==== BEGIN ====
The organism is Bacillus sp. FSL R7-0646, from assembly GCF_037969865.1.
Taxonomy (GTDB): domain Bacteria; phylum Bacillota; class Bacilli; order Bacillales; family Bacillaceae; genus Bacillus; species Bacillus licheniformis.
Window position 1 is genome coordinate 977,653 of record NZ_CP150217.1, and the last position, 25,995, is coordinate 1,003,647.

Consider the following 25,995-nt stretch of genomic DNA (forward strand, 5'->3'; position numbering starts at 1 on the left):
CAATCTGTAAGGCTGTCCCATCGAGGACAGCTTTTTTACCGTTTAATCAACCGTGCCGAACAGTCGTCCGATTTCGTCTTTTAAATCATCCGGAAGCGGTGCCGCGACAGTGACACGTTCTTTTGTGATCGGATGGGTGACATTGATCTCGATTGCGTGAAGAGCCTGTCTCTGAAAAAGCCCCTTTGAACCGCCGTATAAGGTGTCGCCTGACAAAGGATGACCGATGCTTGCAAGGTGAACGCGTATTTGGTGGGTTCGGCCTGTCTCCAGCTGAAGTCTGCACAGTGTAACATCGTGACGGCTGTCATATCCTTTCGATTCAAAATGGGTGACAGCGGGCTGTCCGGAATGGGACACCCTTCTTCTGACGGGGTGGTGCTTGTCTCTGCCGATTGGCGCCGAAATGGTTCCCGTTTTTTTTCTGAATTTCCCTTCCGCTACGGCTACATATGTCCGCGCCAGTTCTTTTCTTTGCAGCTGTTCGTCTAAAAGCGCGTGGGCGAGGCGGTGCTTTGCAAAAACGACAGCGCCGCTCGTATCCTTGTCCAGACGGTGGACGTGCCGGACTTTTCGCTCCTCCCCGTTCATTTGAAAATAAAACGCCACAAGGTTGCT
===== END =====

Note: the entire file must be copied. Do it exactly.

The organism is Bacillus sp. FSL R7-0646, from assembly GCF_037969865.1.
Taxonomy (GTDB): domain Bacteria; phylum Bacillota; class Bacilli; order Bacillales; family Bacillaceae; genus Bacillus; species Bacillus licheniformis.
Window position 1 is genome coordinate 977,653 of record NZ_CP150217.1, and the last position, 25,995, is coordinate 1,003,647.

Consider the following 25,995-nt stretch of genomic DNA (forward strand, 5'->3'; position numbering starts at 1 on the left):
CAATCTGTAAGGCTGTCCCATCGAGGACAGCTTTTTTACCGTTTAATCAACCGTGCCGAACAGTCGTCCGATTTCGTCTTTTAAATCATCCGGAAGCGGTGCCGCGACAGTGACACGTTCTTTTGTGATCGGATGGGTGACATTGATCTCGATTGCGTGAAGAGCCTGTCTCTGAAAAAGCCCCTTTGAACCGCCGTATAAGGTGTCGCCTGACAAAGGATGACCGATGCTTGCAAGGTGAACGCGTATTTGGTGGGTTCGGCCTGTCTCCAGCTGAAGTCTGCACAGTGTAACATCGTGACGGCTGTCATATCCTTTCGATTCAAAATGGGTGACAGCGGGCTGTCCGGAATGGGACACCCTTCTTCTGACGGGGTGGTGCTTGTCTCTGCCGATTGGCGCCGAAATGGTTCCCGTTTTTTTTCTGAATTTCCCTTCCGCTACGGCTACATATGTCCGCGCCAGTTCTTTTCTTTGCAGCTGTTCGTCTAAAAGCGCGTGGGCGAGGCGGTGCTTTGCAAAAACGACAGCGCCGCTCGTATCCTTGTCCAGACGGTGGACGTGCCGGACTTTTCGCTCCTCCCCGTTCATTTGAAAATAAAACGCCACAAGGTTGCT